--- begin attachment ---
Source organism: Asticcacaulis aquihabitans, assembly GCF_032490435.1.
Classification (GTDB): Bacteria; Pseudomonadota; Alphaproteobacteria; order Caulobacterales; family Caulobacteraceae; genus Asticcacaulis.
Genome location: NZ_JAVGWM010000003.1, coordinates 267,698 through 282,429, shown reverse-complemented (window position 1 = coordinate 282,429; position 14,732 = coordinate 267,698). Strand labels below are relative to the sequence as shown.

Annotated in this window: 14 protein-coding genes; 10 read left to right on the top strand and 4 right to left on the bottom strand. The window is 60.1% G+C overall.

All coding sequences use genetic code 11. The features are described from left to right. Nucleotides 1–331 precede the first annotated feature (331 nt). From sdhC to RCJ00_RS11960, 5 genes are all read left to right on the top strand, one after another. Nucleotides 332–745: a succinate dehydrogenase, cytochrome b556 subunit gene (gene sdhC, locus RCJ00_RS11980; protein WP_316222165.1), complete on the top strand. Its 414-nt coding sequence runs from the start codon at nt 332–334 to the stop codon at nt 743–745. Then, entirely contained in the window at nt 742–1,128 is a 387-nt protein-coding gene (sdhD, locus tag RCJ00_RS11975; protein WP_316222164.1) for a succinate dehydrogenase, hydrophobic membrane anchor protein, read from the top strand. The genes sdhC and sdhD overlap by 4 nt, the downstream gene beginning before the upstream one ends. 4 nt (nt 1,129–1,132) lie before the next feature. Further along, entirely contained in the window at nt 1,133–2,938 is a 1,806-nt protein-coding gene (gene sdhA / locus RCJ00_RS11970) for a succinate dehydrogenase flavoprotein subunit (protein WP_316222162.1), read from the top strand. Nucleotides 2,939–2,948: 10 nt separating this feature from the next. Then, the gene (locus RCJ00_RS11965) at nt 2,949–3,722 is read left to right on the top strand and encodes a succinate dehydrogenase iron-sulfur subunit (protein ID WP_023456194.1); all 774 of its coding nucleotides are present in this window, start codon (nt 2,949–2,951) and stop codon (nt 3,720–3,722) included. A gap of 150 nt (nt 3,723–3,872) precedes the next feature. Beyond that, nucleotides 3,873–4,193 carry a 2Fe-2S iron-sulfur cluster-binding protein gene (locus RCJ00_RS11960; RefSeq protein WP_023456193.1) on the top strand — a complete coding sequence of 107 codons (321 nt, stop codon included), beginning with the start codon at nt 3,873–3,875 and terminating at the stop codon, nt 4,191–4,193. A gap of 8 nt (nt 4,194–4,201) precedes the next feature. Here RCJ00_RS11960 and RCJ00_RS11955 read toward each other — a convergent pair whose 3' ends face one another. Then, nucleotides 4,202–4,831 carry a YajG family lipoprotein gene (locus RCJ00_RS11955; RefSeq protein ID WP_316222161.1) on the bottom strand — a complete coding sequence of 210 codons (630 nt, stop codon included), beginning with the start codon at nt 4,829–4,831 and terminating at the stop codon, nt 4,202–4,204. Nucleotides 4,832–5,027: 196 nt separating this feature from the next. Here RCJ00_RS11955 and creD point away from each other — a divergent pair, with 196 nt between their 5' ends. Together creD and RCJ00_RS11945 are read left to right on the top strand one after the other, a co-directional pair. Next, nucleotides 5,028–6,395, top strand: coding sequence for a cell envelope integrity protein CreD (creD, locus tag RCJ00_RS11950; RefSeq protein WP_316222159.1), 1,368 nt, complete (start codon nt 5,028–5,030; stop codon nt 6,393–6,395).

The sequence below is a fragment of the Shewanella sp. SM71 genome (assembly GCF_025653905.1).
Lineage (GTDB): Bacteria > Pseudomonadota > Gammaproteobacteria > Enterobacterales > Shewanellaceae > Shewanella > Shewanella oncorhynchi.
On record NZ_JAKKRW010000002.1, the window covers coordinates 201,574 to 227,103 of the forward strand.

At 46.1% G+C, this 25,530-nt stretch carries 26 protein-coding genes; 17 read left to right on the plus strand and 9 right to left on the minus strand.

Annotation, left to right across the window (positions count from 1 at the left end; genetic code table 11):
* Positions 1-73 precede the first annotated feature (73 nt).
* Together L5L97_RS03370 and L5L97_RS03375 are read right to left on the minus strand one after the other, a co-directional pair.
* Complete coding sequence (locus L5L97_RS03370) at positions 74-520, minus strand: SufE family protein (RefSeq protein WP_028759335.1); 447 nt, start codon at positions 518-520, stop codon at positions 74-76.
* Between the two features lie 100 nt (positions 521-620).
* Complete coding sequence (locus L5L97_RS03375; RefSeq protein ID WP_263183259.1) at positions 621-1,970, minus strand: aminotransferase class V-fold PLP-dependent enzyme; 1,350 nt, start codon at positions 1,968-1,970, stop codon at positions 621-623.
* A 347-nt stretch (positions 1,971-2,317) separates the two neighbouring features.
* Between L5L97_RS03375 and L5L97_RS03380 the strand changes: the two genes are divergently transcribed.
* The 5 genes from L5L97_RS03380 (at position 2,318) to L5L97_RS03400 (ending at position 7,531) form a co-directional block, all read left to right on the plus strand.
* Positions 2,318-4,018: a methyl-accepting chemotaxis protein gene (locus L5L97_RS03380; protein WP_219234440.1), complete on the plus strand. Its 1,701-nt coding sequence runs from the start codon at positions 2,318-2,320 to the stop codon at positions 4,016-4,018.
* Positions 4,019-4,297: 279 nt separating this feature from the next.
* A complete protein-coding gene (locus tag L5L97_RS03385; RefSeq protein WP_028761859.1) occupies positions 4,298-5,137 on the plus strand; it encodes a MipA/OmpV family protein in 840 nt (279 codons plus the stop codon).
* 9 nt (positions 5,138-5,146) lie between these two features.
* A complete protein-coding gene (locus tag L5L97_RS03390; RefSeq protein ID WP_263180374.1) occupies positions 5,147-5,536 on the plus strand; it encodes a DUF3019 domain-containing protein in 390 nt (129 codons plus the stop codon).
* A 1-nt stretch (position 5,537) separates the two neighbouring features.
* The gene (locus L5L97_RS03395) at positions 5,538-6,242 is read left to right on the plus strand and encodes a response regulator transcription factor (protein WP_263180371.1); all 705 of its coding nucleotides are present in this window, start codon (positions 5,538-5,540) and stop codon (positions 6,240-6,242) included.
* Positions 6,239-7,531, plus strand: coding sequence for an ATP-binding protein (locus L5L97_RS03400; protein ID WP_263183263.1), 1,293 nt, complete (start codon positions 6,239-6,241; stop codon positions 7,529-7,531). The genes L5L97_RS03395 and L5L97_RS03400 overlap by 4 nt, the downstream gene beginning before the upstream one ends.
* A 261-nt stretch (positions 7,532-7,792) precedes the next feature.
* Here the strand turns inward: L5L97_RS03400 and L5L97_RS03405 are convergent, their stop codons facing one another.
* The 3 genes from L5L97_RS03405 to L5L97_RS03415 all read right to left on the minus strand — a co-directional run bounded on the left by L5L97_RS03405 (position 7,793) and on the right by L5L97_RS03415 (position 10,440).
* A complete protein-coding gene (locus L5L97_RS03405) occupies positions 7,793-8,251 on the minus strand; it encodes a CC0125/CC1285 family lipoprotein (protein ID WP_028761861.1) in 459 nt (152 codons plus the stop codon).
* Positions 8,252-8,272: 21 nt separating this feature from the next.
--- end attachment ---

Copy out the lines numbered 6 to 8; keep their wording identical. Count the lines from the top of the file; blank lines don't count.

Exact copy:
The sequence below is a fragment of the Shewanella sp. SM71 genome (assembly GCF_025653905.1).
Lineage (GTDB): Bacteria > Pseudomonadota > Gammaproteobacteria > Enterobacterales > Shewanellaceae > Shewanella > Shewanella oncorhynchi.
On record NZ_JAKKRW010000002.1, the window covers coordinates 201,574 to 227,103 of the forward strand.